A revised concept of anaplastic large cell lymphoma (ALCL) on both historical and practical grounds is presented. The main histological findings are illustrated with special reference to the cytological spectrum that is characteristic of the tumor. The phenotype is described in detail. The expression of the ALK protein as well as the chromosomal abnormalities that sustain it, are discussed along with potential pathogenetic implications. The clinical features of ALCL are presented by underlying the dramatic difference in terms of response to therapy and survival between ALK-positive and ALK-negative forms. The possibility of limiting the term ALCL to systemic ALK+ anaplastic tumors with T/null phenotype is considered.
The distinction of de novo diffuse large B-cell lymphomas (DLBCL) from transformed MALT lymphomas is difficult in the absence of MALT-component. This study aims to study the phenotypic expression profiles of extranodal lymphomas, focusing on the characteristics of high-grade tumors. We categorized 52 extranodal B-cell lymphomas into Grade 1 (low-grade MALT lymphoma), Grade 2 (DLBCL with MALT component), and Grade 3 (DLBCL without MALT component) tumors based on histomorphology. There were 26 (50%) Grade 1, 9 (17%) Grade 2, 15 (29%) Grade 3 tumors. We could not assess the grade of two tumors (4%) due to limiting tumor tissues. The expression of CD10, Bcl-2, Bcl-6, and p53 was also investigated by immunohistochemistry. CD10 expression was present in one Grade 1 and six Grade 3 tumors. Bcl-6 expression was more common in high-grade tumors (p=0.001), while Bcl-2 expression was associated with lower-grade tumors (p=0.001). CD10 expression was more useful as a marker in distinguishing Grade 2 from Grade 3 tumors than Bcl-6 expression. p53 was more frequently expressed in high-grade tumors; the higher frequency of p53 expression in Grade 2 tumors may suggest a potential role in the transformation of Grade 1 to Grade 2 tumors.
Fluid retention of more than 2kg, with no sign of pitting edema, was observed in 5 of 15 patients with refractory multiple myelomas treated by thalidomide. Cardiac function in all except one patient, who developed overt heart failure, were controlled well by diuretics. Median time from starting thalidomide to developing fluid retention was ten days (range 6 to 41 d). The fluid retention was transient in most patients, allowing thalidomide therapy to continue. However, when fluid retention could not be controlled by diuretics, thalidomide had to be discontinued. It is important that fluid retention is a significant adverse reaction to thalidomide therapy and that even overt heart failure can be obvious.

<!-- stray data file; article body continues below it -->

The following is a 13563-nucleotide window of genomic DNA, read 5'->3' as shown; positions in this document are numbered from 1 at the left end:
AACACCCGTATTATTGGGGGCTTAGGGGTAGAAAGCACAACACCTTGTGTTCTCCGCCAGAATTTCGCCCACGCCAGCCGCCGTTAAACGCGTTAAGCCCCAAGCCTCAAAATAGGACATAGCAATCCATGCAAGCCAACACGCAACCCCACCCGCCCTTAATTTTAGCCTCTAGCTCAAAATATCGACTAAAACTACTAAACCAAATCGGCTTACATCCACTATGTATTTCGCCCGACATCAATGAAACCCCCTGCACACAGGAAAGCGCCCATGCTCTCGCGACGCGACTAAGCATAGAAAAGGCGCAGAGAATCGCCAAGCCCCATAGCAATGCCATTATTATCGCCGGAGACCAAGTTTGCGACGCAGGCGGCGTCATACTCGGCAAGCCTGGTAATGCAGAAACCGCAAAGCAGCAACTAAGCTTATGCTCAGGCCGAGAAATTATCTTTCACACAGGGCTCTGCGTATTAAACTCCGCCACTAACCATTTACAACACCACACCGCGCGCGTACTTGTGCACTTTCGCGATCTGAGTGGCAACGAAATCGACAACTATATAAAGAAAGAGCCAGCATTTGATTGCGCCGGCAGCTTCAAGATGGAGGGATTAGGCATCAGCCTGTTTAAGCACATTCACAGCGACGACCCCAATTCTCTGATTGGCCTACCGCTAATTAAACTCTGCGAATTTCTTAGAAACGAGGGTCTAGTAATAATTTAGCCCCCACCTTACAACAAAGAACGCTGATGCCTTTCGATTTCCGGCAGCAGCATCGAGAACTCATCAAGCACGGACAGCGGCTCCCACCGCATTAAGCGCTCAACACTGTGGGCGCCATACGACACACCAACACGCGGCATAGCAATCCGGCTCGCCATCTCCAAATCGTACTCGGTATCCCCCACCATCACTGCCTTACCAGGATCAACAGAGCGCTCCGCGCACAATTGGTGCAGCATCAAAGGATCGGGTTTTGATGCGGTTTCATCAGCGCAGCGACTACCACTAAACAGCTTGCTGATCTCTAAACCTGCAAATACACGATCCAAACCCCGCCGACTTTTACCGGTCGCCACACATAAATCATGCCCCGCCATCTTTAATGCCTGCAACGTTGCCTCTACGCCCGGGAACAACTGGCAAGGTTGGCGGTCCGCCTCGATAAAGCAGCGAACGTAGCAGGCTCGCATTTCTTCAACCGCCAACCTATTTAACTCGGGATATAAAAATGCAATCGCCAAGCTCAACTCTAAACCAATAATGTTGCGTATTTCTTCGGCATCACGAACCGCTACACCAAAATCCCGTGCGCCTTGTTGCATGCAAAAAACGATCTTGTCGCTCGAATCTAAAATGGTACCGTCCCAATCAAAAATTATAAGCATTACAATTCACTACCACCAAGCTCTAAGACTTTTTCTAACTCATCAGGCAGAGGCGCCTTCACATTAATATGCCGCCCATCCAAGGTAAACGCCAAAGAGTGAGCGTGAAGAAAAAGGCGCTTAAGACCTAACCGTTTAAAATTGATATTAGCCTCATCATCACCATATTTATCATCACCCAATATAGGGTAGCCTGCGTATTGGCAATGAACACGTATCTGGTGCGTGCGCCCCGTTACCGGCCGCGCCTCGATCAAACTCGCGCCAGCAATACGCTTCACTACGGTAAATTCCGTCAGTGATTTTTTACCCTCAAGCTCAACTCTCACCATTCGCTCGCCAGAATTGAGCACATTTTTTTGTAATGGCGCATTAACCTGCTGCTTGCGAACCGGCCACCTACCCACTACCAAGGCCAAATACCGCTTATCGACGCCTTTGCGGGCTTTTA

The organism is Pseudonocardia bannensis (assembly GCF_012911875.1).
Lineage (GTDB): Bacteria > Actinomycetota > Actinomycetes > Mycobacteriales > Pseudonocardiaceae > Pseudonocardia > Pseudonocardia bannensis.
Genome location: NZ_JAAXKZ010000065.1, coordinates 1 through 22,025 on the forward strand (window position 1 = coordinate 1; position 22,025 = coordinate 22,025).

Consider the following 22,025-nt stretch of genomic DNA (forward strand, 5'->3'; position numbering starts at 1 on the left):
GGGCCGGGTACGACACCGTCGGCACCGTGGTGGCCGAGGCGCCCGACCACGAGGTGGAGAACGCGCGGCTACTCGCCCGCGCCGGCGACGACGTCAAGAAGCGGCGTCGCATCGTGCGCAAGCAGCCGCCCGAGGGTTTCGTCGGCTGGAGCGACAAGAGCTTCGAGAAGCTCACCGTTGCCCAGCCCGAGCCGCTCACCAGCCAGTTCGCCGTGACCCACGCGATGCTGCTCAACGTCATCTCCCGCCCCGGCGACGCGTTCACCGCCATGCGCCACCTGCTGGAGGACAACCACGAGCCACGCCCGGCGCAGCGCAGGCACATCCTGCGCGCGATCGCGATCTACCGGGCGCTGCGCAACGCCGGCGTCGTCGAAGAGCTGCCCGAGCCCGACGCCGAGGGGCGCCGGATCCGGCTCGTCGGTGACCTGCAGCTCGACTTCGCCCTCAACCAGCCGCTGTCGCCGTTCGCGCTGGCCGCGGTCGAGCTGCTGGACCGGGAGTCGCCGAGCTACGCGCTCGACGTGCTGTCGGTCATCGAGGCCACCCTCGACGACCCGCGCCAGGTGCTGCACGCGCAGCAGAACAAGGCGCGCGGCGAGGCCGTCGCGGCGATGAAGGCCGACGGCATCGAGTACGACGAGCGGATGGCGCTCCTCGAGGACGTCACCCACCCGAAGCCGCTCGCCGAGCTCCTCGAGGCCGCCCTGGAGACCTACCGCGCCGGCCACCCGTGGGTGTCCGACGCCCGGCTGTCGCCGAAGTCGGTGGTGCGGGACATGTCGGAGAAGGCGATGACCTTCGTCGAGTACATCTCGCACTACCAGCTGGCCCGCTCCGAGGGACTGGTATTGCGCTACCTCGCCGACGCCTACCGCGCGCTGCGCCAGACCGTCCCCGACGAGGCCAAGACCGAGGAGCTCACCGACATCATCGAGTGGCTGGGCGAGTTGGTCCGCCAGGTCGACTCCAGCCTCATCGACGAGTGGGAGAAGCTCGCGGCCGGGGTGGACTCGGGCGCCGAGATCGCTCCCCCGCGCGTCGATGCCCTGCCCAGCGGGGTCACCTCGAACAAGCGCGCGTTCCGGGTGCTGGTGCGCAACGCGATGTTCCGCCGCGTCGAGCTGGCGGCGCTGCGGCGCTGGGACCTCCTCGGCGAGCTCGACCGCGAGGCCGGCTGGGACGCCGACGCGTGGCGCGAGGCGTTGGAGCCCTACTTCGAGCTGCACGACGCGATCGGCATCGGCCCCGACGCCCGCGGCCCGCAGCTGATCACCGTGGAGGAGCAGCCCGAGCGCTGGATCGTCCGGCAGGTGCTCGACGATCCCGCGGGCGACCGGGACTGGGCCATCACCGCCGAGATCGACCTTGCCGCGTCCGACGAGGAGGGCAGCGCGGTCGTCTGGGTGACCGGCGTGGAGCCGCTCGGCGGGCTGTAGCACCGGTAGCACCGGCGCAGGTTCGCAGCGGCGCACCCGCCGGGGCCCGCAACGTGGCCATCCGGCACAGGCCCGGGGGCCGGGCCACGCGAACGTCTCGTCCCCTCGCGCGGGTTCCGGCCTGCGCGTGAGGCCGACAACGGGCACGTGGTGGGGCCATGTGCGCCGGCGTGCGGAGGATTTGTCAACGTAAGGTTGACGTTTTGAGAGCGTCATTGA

The neoplastic cells of adult T-cell leukemia/lymphoma (ATLL) invade various body organs, typically the lymph nodes (LN) and skin. The present study was designed to clarify the mechanism of invasion, by using a DNA array that allowed comparison of gene expression among ATLL cells in different sites, namely peripheral blood (PB), LN, and skin. The expression of matrix metalloproteinase 2 (MMP-2) mRNA was significantly up-regulated in skin relative to PB. Immunohistochemistry showed higher MMP-2 expression in ATLL cells found in the skin than in LN. Expression of membrane-type1-MMP (MT1-MMP), an activator of pro-MMP-2, was detected in fibroblasts present in the skin stroma. The proportion of MMP-2-positive cells in PB was not different between patients with or without skin invasion. Our results indicate that MMP-2 does not account for migration of ATLL cells to the skin, but once these cells reach the skin, this molecule seems to play an important role in proliferation of ATLL cells and/or their invasion of skin tissue.
Lymphangiomatosis is a rare disorder believed to result from a developmental malformation of the lymphatic system. Lymphangiomatosis involves bone, soft tissues, and viscera in a diffuse fashion. We describe an unusual case of splenic lymphangiomatosis that was accompanied by remarkable inflammatory signs. A 38-year-old Japanese woman was admitted to our hospital because of gross splenomegaly. She presented with fatigue, anemia, elevated serum C-reactive protein and polyclonal hypergammaglobulinemia. Her serum concentration of interleukin-6 (IL-6) was also elevated. She was born with lymphangiomatosis in the right leg, which was partially resected during infancy. Because of the risk of traumatic rupture, a total splenectomy was performed two weeks after admission. During postoperative follow-up examinations the patient's inflammatory signs and her serum IL-6 level returned quickly to normal. This could have been caused by a large release of IL-6 from the spleen. We confirmed by immunohistochemistry that IL-6 was produced within the spleen. Our findings indicate a strong association between splenic lymphangiomatosis and IL-6 production.